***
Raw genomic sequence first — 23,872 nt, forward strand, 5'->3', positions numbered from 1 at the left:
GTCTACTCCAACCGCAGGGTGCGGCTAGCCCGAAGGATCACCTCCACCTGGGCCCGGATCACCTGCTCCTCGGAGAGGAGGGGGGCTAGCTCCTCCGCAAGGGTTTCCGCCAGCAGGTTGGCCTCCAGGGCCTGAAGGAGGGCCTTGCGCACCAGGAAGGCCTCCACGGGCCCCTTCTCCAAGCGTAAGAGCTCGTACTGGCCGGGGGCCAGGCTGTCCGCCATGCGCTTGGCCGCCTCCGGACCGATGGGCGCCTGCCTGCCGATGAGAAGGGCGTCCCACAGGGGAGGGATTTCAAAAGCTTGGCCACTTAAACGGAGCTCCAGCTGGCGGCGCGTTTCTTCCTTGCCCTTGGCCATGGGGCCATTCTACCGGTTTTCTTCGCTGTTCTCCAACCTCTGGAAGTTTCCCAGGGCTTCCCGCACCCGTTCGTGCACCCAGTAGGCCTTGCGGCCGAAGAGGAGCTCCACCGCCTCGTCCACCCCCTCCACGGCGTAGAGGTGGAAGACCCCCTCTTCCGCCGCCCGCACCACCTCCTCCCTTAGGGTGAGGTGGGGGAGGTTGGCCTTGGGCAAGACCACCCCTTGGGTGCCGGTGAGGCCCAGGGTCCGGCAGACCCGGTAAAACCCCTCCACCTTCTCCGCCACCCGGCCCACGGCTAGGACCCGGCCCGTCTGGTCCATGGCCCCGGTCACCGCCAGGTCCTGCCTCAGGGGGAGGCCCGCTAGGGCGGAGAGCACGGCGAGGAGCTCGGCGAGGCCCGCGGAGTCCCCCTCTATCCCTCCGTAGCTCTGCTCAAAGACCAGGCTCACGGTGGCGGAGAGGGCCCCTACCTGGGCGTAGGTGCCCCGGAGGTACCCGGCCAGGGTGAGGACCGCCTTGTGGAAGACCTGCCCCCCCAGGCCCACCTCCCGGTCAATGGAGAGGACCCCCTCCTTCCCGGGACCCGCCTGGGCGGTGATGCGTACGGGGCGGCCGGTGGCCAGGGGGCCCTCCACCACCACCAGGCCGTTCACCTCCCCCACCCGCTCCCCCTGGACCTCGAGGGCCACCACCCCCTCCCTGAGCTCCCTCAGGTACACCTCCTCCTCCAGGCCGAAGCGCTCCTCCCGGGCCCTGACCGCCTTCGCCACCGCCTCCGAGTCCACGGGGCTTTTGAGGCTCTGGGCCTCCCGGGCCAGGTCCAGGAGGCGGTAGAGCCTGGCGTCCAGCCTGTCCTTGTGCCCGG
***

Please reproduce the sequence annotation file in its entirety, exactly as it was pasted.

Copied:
Raw genomic sequence first — 23,872 nt, forward strand, 5'->3', positions numbered from 1 at the left:
GTCTACTCCAACCGCAGGGTGCGGCTAGCCCGAAGGATCACCTCCACCTGGGCCCGGATCACCTGCTCCTCGGAGAGGAGGGGGGCTAGCTCCTCCGCAAGGGTTTCCGCCAGCAGGTTGGCCTCCAGGGCCTGAAGGAGGGCCTTGCGCACCAGGAAGGCCTCCACGGGCCCCTTCTCCAAGCGTAAGAGCTCGTACTGGCCGGGGGCCAGGCTGTCCGCCATGCGCTTGGCCGCCTCCGGACCGATGGGCGCCTGCCTGCCGATGAGAAGGGCGTCCCACAGGGGAGGGATTTCAAAAGCTTGGCCACTTAAACGGAGCTCCAGCTGGCGGCGCGTTTCTTCCTTGCCCTTGGCCATGGGGCCATTCTACCGGTTTTCTTCGCTGTTCTCCAACCTCTGGAAGTTTCCCAGGGCTTCCCGCACCCGTTCGTGCACCCAGTAGGCCTTGCGGCCGAAGAGGAGCTCCACCGCCTCGTCCACCCCCTCCACGGCGTAGAGGTGGAAGACCCCCTCTTCCGCCGCCCGCACCACCTCCTCCCTTAGGGTGAGGTGGGGGAGGTTGGCCTTGGGCAAGACCACCCCTTGGGTGCCGGTGAGGCCCAGGGTCCGGCAGACCCGGTAAAACCCCTCCACCTTCTCCGCCACCCGGCCCACGGCTAGGACCCGGCCCGTCTGGTCCATGGCCCCGGTCACCGCCAGGTCCTGCCTCAGGGGGAGGCCCGCTAGGGCGGAGAGCACGGCGAGGAGCTCGGCGAGGCCCGCGGAGTCCCCCTCTATCCCTCCGTAGCTCTGCTCAAAGACCAGGCTCACGGTGGCGGAGAGGGCCCCTACCTGGGCGTAGGTGCCCCGGAGGTACCCGGCCAGGGTGAGGACCGCCTTGTGGAAGACCTGCCCCCCCAGGCCCACCTCCCGGTCAATGGAGAGGACCCCCTCCTTCCCGGGACCCGCCTGGGCGGTGATGCGTACGGGGCGGCCGGTGGCCAGGGGGCCCTCCACCACCACCAGGCCGTTCACCTCCCCCACCCGCTCCCCCTGGACCTCGAGGGCCACCACCCCCTCCCTGAGCTCCCTCAGGTACACCTCCTCCTCCAGGCCGAAGCGCTCCTCCCGGGCCCTGACCGCCTTCGCCACCGCCTCCGAGTCCACGGGGCTTTTGAGGCTCTGGGCCTCCCGGGCCAGGTCCAGGAGGCGGTAGAGCCTGGCGTCCAGCCTGTCCTTGTGCCCGG